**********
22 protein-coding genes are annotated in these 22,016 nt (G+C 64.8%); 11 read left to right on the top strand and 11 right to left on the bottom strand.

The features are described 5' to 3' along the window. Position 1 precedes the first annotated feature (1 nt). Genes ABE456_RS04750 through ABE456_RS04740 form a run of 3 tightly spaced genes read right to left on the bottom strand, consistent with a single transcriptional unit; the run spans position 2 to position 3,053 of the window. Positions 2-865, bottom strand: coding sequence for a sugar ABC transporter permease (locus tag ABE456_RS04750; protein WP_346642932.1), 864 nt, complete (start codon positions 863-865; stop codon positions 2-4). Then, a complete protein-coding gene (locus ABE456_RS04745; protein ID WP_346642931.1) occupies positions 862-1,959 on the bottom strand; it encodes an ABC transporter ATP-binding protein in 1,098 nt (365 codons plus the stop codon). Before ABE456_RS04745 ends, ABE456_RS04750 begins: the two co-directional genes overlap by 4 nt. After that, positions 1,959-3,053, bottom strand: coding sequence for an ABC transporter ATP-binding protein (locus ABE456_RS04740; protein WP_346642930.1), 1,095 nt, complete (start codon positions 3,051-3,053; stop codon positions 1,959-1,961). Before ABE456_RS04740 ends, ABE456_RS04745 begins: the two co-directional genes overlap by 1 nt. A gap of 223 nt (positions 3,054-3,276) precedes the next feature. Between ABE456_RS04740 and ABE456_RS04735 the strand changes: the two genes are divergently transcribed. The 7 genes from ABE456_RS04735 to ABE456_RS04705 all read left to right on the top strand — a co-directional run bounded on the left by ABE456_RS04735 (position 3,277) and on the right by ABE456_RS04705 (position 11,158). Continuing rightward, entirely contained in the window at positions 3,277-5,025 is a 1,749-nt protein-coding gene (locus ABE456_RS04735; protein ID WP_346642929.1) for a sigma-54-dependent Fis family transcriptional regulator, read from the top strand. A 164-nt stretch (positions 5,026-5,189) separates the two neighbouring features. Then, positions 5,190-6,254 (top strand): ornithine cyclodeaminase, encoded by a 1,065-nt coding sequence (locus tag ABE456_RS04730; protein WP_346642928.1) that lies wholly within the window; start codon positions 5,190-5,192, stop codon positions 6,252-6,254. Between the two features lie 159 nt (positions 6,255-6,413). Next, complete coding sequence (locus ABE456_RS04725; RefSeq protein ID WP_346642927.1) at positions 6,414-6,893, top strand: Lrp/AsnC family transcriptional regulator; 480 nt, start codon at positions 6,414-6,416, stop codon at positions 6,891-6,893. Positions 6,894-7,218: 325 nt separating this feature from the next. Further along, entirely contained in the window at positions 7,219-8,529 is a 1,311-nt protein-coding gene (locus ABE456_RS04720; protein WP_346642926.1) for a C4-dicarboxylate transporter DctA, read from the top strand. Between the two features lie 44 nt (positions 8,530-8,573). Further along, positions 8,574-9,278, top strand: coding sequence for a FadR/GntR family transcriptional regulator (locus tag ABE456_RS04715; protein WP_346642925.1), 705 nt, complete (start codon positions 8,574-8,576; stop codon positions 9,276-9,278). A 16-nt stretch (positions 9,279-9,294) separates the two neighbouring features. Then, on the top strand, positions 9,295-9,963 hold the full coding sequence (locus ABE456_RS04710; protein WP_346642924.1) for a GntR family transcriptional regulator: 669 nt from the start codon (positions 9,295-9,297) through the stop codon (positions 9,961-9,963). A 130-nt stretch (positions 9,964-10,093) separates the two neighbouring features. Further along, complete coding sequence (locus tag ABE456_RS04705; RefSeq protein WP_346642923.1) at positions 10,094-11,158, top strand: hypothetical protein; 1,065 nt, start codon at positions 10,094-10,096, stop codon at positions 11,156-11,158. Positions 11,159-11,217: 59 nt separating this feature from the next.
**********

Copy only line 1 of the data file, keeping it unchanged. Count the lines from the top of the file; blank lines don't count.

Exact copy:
22 protein-coding genes are annotated in these 22,016 nt (G+C 64.8%); 11 read left to right on the top strand and 11 right to left on the bottom strand.